The Amazing World of MC Escher

Art
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The master of illusion gets his first major UK show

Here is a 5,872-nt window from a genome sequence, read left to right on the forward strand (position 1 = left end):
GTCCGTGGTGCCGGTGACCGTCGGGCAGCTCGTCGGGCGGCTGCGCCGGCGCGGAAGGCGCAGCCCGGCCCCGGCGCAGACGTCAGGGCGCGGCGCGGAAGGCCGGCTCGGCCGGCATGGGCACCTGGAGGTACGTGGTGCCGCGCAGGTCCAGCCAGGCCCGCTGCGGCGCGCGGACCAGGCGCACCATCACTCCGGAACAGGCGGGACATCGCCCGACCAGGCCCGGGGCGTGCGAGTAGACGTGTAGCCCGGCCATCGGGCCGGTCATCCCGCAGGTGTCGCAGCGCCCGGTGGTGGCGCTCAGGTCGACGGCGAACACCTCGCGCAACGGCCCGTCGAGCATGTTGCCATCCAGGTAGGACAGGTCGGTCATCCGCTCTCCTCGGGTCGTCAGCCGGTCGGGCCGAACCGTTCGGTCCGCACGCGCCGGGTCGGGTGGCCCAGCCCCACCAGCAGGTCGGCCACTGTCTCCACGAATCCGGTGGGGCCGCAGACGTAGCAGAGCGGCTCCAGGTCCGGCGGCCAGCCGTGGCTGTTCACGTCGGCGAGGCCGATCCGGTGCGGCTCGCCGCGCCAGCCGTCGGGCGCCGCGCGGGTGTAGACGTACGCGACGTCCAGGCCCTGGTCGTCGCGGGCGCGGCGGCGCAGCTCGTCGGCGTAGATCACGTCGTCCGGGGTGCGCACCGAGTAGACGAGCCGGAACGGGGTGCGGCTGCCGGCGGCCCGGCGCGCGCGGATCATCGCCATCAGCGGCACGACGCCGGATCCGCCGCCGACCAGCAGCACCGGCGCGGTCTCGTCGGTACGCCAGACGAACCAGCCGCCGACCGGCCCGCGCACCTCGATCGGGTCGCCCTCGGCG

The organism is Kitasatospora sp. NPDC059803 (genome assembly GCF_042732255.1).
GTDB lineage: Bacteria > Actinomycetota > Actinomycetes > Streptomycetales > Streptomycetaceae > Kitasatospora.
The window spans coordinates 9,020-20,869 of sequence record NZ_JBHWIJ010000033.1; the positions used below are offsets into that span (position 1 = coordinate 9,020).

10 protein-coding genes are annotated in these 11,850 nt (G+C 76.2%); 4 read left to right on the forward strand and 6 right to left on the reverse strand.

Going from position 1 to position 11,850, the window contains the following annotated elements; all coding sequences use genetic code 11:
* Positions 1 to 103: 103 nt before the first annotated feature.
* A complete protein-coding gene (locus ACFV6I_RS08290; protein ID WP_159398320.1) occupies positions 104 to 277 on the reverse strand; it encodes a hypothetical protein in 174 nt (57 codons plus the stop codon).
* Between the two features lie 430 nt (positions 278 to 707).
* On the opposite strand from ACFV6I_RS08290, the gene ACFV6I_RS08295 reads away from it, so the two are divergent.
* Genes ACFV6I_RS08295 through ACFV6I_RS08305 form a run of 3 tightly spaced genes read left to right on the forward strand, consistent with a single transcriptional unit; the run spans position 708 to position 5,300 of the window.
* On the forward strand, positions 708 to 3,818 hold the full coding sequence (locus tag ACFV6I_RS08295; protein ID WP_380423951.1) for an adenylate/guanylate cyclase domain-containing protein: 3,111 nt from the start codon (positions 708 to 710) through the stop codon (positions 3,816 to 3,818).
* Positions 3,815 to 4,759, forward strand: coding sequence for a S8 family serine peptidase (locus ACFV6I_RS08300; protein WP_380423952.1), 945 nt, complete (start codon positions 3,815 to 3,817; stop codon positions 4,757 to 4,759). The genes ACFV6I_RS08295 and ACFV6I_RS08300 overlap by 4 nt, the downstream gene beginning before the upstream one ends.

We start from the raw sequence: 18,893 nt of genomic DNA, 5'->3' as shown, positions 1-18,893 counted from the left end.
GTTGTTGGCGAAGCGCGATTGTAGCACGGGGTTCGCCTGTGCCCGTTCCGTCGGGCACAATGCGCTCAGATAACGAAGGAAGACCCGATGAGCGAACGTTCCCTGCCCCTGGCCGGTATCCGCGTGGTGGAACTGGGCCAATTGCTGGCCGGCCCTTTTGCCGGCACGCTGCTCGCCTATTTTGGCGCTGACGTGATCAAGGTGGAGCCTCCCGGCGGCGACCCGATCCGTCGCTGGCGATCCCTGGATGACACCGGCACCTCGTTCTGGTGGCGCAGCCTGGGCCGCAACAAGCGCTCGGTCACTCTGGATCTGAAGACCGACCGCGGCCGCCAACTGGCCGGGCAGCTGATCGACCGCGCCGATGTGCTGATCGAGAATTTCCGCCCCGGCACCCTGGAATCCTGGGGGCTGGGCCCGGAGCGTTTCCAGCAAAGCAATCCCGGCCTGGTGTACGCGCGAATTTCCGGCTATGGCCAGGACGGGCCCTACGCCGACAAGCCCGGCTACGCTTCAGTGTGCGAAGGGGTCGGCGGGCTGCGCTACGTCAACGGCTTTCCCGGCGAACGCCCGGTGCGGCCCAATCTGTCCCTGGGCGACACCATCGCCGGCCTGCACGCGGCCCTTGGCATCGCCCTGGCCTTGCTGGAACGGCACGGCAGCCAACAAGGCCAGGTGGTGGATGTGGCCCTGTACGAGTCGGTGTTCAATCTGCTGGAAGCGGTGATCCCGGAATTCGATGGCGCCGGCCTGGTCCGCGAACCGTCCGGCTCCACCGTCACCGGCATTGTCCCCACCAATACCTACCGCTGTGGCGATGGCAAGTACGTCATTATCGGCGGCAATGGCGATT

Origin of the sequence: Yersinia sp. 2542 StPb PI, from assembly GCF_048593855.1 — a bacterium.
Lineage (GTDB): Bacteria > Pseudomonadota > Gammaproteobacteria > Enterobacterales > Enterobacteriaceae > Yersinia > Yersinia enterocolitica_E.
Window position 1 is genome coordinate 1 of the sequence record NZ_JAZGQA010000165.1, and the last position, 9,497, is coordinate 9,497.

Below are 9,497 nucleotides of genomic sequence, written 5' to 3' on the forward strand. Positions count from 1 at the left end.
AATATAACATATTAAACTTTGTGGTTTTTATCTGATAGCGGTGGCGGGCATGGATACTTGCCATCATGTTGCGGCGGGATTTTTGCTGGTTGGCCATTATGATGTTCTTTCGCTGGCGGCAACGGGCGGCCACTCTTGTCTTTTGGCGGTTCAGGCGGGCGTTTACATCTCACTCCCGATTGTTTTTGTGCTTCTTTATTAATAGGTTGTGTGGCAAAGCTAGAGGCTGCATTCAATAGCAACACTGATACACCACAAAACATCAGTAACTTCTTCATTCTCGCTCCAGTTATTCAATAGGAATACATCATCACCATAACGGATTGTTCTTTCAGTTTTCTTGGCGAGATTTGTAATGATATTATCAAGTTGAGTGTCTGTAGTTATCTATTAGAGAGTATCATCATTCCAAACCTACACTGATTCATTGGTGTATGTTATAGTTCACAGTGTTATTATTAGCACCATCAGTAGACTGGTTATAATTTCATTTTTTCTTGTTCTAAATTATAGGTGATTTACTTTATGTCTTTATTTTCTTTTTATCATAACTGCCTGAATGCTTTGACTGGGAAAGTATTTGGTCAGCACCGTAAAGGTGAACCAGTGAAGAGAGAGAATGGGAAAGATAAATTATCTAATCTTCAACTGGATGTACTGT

Having busted the block with its summer show of Eric Ravilious, Dulwich Picture Gallery looks set to have another hit on its hands with this survey of the Dutch graphic artist Maurits Cornelis Escher (1898–1972). He of the impossible perspectives, gravity defying waterfalls, buildings morphing into bodies and, most famously, stairs rising inexorably to nowhere is the subject of this retrospective comprising nearly 100 prints and drawings stretching across his career. Escher set out to become an architect in 1918 and started to work as a printmaker shortly after. But it’s not surprising that he became truly famous in the 1960s, when his mind-melting images chimed with the pervading mood of the era and his prints were bought in their thousands by students, stoners and anyone looking for something groovy and far-out to put on their walls. Escher remains immensely popular, and his influence has been massively influential on popular culture. Possibly because of his general popularity, museums shows of his art are relatively rare, making this full-scale retrospective (which comes to London from the Scottish Gallery of Modern Art in Edinburgh) one of the most anticipated shows of autumn. You can expect to see all the greatest hits – including  ‘Day and Night’, in which two flocks of birds, one white, one black, emerge magically from the centre of the image to head towards daytime and night, and ‘Drawing Hands’ (1948) where two hands seem simultaneously to draw each other on a single page.

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